For someone who attends hordes of high profile events, poses topless for Terry Richardson, and has almost as many Instagram followers as Cara Delevingne, Miranda Kerr rarely does anything that warrants more than a flattering caption.
Sure, there was her high-profile divorce form Orlando Bloom last year. But she dealt with the affair in such a typically graceful, media-friendly manner that it appeared to rile no more than messing up the ratio of her morning acai smoothie. (Though, at $686 for the ingredients, that’s nothing to sweep under the rug.) She’s perfectly poised, mildly inspiring and a safe campaign choice for mainstream brands – at least that’s one theory as to why she keeps landing multi-million dollar contracts, despite her face looking the same in every picture.
Another celebrity who had the same perfect image until approximately 12.30 p.m. on Monday was Beyoncé. We know both women aren’t “real” – Miranda Kerr is 50% goji berries and Beyoncé requires 15 makeup looks to #wokeuplikedis — but both give us just enough supposedly candid Instagram selfies to make it at least possible to believe otherwise.
Then Monday and Tuesday happened. First Solangegate, then Miranda’s rumored billionaire boyfriend James Packer got into a punch-up with his childhood friend David Gyngell, allegedly over Packer’s treatment of his estranged wife. (Packer split from Erica Baxter in September 2013 and was rumored to be linked to Miranda Kerr as of December – thanks in part to an awkard Harper's Bazaar Australia headline.)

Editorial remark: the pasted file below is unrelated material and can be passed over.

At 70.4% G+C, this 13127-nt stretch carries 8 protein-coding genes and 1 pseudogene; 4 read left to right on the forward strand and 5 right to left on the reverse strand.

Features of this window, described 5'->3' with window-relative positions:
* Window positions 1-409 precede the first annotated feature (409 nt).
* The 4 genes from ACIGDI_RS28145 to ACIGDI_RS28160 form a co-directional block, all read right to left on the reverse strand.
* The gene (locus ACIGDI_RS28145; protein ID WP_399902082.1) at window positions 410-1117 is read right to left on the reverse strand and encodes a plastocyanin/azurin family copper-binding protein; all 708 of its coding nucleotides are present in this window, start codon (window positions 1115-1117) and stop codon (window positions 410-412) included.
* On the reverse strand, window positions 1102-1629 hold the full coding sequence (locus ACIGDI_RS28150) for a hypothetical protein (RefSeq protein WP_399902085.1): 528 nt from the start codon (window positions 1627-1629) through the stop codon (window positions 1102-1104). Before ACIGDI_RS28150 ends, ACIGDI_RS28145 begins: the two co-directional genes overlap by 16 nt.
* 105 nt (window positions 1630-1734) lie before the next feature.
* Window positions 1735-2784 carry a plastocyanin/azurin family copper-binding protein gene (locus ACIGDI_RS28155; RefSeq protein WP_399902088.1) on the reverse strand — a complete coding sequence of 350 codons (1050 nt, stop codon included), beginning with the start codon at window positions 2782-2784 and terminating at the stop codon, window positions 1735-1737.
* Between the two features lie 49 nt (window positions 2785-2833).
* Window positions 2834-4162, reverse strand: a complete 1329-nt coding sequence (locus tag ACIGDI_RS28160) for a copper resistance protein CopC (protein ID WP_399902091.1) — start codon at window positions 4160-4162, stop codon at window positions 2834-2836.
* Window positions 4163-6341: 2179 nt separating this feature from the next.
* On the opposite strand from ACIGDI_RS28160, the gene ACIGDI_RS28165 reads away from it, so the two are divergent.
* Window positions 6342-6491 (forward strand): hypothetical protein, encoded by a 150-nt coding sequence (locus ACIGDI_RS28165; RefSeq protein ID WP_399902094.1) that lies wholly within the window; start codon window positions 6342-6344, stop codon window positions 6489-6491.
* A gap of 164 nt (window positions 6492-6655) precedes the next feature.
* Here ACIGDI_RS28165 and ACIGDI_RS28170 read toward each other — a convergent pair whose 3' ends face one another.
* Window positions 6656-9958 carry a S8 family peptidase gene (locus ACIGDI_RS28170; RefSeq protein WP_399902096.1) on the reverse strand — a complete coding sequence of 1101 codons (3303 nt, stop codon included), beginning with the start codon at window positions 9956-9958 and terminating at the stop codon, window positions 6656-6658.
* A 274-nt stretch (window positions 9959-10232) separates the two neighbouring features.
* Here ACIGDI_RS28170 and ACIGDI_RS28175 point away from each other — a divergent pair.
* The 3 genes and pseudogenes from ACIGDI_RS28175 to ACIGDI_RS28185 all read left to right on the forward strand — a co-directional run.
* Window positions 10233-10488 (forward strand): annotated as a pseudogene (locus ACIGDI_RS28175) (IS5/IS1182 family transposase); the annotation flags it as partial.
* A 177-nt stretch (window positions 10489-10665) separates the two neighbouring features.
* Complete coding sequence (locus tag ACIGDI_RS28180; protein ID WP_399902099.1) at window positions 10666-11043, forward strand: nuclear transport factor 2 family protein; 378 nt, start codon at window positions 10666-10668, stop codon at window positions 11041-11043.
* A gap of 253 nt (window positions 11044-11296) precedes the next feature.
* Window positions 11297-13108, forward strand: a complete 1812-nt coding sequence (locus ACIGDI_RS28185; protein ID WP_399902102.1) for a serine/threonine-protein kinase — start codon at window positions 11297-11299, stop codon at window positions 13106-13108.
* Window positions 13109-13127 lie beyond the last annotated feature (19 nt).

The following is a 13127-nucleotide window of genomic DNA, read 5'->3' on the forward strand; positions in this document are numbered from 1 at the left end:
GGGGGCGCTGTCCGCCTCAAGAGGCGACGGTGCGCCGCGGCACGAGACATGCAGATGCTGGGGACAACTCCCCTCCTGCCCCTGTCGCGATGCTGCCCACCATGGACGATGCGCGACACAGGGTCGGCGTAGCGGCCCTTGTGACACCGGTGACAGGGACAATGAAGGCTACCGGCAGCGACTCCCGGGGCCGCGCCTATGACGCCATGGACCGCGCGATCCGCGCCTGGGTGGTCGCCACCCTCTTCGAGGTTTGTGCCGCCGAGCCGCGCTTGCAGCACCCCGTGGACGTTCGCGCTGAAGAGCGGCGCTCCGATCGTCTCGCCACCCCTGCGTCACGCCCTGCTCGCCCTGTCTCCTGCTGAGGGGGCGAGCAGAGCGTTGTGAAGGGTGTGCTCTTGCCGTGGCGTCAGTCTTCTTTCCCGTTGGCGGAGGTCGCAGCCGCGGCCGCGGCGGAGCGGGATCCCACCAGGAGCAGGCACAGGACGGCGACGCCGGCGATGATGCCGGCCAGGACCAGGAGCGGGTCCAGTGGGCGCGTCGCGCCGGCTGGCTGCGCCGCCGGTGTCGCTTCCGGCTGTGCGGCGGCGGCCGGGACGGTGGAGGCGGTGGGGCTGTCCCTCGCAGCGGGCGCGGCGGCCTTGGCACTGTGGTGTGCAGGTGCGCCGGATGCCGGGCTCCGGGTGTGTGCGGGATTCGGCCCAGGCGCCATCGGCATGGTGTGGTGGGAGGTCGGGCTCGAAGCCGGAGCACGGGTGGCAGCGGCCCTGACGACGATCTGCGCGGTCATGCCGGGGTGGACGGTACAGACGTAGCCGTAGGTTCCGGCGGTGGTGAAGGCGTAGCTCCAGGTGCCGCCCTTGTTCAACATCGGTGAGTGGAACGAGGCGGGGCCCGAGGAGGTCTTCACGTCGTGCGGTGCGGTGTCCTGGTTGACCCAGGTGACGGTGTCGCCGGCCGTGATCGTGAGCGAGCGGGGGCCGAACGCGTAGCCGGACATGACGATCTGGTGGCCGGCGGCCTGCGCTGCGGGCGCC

Gyngell’s wife, Leila McKimnon, wasted no time in taking to Twitter to compare the men’s fight with the elevator incident: “Ok so they’re much better dressed and a little more discreet but I feel a kinship with Beyonce, Solange, and Jay-Z today,” she tweeted on Monday. But if any third party got caught up in the brawl, it was Miranda, not her. Her pop cultural star power comes nowhere near that of Beyoncé’s, hence the incident wasn’t widely publicized, given the circumstances. But it’s still far more interesting than what she wore to the Swarovski event that night. People live to see celebrities exposed as humans, whether they're tripping up stairs at the Oscars, being exposed for affairs, or apparently Photoshopping their selfies. (Something both Beyoncé and Miranda have been accused of in their quests for perfection.) If there's one thing we love more than seeing a celebrity looking perfect, it's seeing them being brought down.
The difference, though, is that Solangegate felt like doomsday. Miranda inspiring a streetside brawl just makes her slightly more interesting in a Jennifer Lawrence vomiting at Madonna’s Oscars party way. Is it wrong to want more of this? It definitely makes me more interested in reading subsequent Miranda headlines.